The move to teaching online was, for many of us, a huge leap. Many Umbra Institute professors have been pleasantly surprised with continued student engagement despite the Atlantic and 6-8 hours lying between them and their students. Elgin Eckert (Cosa Nostra:History and Cinema of the Mafia) reported that often the students who had been the quietest in class were the most active and thoughtful in the online discussion groups. Her colleague Jacopo Cossater (Digital Marketing: Strategies for Wine and Wineries) agreed, noting that given the courses’ small size, moving to Zoom allowed them to largely maintain the intimacy of a discussion-based class. The digital format even allowed a new, potentially even more careful look at the topics at hand.
The students’ dispersal to different locations was an unexpected plus for their contributions to the class in several cases. Trained as an anthropologist, Elisa Ascione (History and Culture of Italian Food) leveraged the disparate locations to draw out discussions of difference and cultural relativism. Students “brought a variety of positions to online discussions that helped the class to explore theoretical issues even more than what I observed in face to face relations while they were in Italy.” Finally, and most poignantly, Philippa Stannard (Intro to Digital Photography) said this about her students: “I can tell you I have been in awe of my students’ ability to capture photographs of the wide range of experiences that they have been through in the past few months. They are producing honest, powerful, and insightful images that highlight resilience, growth and hope in the future.”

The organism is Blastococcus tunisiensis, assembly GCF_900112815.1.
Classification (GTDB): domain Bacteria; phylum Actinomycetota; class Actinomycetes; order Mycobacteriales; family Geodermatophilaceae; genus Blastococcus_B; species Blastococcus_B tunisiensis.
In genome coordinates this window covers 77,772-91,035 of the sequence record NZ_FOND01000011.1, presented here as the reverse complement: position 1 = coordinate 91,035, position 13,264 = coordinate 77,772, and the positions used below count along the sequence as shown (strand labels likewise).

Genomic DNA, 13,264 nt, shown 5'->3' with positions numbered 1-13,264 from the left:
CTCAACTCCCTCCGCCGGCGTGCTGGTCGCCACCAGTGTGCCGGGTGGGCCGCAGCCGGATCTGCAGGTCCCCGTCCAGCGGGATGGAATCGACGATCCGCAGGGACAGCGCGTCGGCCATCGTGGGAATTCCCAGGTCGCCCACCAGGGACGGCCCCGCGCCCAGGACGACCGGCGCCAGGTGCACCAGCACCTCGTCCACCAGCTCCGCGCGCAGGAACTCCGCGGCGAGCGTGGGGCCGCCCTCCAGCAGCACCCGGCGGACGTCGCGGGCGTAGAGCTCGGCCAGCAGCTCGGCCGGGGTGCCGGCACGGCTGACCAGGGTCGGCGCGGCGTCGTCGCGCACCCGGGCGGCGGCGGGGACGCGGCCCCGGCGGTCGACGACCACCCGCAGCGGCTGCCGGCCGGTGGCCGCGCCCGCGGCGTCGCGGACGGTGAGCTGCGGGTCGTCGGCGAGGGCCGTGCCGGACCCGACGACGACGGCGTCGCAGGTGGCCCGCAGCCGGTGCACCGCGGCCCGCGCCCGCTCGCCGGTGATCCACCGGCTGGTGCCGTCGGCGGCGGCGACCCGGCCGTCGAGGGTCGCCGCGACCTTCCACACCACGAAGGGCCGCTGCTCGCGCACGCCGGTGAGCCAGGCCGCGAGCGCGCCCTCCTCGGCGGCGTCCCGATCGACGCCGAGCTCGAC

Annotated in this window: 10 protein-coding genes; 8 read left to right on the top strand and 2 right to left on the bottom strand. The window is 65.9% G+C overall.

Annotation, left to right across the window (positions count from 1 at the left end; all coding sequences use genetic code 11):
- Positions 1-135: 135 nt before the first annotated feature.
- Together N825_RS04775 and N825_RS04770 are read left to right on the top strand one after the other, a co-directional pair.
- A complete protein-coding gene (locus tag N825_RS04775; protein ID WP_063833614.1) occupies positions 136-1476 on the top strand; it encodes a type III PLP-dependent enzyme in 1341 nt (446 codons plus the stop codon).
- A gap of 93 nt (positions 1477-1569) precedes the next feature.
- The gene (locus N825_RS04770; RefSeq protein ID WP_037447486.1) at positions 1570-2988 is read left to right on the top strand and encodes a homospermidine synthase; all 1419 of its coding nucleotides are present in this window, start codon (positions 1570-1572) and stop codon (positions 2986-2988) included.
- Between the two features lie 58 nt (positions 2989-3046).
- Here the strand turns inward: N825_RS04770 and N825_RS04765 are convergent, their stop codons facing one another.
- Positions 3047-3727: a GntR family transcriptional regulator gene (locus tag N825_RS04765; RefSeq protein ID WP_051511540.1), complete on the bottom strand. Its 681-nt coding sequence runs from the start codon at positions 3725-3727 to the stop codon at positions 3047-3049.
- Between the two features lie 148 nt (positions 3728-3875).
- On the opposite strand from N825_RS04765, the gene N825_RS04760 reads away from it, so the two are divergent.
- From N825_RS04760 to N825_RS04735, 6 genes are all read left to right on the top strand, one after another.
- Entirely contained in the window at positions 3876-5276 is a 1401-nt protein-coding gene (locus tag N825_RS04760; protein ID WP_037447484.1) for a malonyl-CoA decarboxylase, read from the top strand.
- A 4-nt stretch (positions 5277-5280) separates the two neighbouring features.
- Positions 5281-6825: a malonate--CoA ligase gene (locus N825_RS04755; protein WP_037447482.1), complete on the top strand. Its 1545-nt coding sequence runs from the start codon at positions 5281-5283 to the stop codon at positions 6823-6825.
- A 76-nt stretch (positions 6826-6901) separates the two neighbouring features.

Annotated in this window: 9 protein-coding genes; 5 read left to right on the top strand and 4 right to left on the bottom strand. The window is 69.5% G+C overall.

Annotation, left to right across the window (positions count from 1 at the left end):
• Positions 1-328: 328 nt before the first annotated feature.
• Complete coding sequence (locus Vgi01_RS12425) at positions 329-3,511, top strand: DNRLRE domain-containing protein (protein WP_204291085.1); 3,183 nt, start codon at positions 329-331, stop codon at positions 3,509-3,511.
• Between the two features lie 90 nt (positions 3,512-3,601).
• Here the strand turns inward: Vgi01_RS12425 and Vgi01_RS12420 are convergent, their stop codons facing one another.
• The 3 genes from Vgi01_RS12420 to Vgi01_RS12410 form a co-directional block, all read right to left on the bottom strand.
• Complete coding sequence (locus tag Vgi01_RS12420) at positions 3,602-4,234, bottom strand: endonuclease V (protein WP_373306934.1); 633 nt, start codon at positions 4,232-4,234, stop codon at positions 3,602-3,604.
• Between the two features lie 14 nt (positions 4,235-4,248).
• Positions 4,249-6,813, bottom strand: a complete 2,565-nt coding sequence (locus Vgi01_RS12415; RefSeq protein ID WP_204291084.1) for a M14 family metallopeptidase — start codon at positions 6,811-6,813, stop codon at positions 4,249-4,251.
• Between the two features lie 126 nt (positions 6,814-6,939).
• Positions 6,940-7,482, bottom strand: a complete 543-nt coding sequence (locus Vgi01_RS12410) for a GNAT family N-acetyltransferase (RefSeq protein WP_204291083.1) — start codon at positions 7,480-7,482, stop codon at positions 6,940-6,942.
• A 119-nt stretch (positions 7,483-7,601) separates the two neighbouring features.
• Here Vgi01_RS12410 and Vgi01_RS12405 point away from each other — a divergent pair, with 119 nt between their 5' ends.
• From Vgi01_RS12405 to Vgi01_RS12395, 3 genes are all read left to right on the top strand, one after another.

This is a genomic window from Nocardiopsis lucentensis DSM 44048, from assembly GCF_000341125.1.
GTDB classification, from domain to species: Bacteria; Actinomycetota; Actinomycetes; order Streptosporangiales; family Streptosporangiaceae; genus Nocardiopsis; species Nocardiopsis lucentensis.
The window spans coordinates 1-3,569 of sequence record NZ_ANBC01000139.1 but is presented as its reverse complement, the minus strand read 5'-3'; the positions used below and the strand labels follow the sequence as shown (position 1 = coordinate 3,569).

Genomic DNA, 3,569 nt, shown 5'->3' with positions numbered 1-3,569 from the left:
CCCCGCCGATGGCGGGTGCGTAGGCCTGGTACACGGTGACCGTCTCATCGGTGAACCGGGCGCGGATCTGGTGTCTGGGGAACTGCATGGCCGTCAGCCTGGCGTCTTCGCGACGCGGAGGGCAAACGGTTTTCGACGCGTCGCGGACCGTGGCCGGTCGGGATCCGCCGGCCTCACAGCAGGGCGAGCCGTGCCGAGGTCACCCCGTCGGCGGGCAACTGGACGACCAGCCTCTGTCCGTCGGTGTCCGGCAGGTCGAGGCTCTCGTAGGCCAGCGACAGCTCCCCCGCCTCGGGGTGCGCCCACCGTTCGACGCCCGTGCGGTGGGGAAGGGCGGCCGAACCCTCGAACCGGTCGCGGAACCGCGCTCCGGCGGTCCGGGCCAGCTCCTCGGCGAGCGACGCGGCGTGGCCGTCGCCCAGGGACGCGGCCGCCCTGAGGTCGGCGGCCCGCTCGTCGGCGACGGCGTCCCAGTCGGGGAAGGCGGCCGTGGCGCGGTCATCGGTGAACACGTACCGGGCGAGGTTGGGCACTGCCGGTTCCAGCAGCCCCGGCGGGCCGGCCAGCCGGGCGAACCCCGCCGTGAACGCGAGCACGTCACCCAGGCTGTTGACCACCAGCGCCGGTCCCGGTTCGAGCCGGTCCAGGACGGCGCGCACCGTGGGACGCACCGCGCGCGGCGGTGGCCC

The Umbra Institute would like to thank its professors and students for their hard work and resilience this semester as they weathered unpredictable circumstances.
Reflections from a Selection of Spring 2020 Photography Students